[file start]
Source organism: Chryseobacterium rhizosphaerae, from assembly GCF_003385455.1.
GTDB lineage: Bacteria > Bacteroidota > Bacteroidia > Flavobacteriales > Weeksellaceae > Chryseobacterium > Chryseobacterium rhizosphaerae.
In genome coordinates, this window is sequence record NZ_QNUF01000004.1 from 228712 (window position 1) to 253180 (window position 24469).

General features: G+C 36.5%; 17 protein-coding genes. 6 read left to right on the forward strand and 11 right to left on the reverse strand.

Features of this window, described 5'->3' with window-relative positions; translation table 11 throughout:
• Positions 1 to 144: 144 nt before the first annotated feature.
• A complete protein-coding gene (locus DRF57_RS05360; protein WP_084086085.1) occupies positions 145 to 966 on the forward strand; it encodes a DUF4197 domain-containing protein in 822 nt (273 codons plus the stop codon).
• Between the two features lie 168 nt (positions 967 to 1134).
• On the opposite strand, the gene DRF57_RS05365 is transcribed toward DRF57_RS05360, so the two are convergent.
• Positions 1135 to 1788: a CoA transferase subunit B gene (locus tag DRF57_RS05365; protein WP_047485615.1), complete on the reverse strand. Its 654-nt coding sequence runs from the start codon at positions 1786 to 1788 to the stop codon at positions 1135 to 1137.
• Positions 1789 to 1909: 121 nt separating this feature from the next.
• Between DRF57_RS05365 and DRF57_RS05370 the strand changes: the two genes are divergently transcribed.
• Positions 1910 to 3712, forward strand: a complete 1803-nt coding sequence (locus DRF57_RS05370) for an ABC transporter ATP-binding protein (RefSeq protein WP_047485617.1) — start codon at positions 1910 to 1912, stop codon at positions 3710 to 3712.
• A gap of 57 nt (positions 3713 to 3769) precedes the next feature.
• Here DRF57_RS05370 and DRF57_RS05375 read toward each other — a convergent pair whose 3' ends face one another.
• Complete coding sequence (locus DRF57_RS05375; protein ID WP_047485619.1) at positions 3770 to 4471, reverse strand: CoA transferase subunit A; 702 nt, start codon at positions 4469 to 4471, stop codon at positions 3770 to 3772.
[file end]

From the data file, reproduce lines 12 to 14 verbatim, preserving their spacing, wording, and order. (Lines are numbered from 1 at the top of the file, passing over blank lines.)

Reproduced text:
• Between DRF57_RS05365 and DRF57_RS05370 the strand changes: the two genes are divergently transcribed.
• Positions 1910 to 3712, forward strand: a complete 1803-nt coding sequence (locus DRF57_RS05370) for an ABC transporter ATP-binding protein (RefSeq protein WP_047485617.1) — start codon at positions 1910 to 1912, stop codon at positions 3710 to 3712.
• A gap of 57 nt (positions 3713 to 3769) precedes the next feature.